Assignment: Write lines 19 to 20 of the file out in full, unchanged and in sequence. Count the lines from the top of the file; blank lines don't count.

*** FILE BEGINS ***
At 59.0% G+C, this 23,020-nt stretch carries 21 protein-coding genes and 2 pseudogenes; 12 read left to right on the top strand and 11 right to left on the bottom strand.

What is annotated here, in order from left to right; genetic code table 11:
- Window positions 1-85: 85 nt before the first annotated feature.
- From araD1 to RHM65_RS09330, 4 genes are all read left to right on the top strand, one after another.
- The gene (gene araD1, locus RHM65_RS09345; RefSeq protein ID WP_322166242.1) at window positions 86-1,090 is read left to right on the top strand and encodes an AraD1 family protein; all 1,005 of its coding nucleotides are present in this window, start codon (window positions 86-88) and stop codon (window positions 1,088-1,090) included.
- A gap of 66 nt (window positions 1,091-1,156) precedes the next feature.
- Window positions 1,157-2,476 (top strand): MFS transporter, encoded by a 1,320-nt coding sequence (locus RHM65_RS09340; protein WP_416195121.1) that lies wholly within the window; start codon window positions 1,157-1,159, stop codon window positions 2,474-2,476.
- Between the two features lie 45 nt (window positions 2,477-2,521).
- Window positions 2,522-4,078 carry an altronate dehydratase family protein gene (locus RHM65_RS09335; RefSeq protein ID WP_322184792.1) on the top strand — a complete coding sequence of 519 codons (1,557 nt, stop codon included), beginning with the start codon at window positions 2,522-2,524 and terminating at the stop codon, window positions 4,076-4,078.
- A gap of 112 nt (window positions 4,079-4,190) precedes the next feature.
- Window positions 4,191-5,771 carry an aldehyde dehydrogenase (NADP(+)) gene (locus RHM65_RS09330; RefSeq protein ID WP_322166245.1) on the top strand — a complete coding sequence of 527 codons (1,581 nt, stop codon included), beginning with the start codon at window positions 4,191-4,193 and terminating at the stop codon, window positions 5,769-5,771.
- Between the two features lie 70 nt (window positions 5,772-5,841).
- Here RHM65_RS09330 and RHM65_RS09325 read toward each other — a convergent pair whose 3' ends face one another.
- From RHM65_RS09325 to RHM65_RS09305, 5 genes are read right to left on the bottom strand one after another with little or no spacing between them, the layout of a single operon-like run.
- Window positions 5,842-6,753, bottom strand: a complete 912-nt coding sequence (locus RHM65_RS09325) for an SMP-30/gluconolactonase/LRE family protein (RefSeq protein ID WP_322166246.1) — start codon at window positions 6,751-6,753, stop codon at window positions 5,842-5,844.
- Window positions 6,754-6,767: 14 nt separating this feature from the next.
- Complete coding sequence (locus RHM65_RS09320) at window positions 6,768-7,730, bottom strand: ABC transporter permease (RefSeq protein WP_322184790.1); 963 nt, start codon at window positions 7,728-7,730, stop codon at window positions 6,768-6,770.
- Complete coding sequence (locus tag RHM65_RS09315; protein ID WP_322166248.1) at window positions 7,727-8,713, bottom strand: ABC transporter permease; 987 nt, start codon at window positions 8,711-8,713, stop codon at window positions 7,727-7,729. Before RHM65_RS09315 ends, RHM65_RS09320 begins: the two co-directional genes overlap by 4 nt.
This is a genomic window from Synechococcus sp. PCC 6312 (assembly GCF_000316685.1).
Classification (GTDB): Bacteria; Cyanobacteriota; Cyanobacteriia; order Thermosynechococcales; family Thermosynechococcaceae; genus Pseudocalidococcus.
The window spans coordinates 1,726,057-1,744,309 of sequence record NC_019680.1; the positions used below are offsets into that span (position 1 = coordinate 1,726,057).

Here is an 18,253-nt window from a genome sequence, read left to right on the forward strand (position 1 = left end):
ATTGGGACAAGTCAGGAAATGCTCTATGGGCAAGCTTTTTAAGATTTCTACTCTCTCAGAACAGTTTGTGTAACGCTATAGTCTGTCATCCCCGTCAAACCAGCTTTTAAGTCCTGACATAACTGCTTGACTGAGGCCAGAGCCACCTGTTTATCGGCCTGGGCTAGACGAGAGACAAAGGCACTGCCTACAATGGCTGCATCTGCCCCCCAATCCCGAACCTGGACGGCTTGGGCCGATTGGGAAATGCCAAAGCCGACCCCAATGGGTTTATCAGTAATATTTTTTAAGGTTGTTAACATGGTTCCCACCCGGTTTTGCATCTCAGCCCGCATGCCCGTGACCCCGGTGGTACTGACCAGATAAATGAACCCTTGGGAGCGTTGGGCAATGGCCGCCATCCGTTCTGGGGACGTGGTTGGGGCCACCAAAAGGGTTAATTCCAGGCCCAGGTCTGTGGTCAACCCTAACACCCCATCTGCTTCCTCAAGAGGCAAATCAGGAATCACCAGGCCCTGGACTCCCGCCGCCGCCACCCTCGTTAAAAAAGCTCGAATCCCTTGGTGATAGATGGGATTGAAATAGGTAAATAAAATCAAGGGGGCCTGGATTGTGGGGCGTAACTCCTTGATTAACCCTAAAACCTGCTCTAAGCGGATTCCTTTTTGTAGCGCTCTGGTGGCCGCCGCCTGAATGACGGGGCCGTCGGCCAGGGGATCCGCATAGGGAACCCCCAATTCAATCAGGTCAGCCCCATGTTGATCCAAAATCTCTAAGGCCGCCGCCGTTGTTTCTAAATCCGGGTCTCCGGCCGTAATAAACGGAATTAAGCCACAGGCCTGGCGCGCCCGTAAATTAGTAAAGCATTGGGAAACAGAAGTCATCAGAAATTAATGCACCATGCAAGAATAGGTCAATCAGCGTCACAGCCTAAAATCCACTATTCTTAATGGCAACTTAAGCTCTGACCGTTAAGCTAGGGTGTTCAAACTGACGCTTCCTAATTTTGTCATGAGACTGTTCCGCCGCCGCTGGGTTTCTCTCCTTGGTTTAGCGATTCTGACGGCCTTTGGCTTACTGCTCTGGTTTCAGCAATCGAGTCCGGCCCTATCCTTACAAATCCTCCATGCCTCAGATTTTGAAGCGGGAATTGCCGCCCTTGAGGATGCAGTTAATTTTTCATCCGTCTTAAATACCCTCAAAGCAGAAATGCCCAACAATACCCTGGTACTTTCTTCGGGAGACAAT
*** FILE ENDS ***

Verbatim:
This is a genomic window from Synechococcus sp. PCC 6312 (assembly GCF_000316685.1).
Classification (GTDB): Bacteria; Cyanobacteriota; Cyanobacteriia; order Thermosynechococcales; family Thermosynechococcaceae; genus Pseudocalidococcus.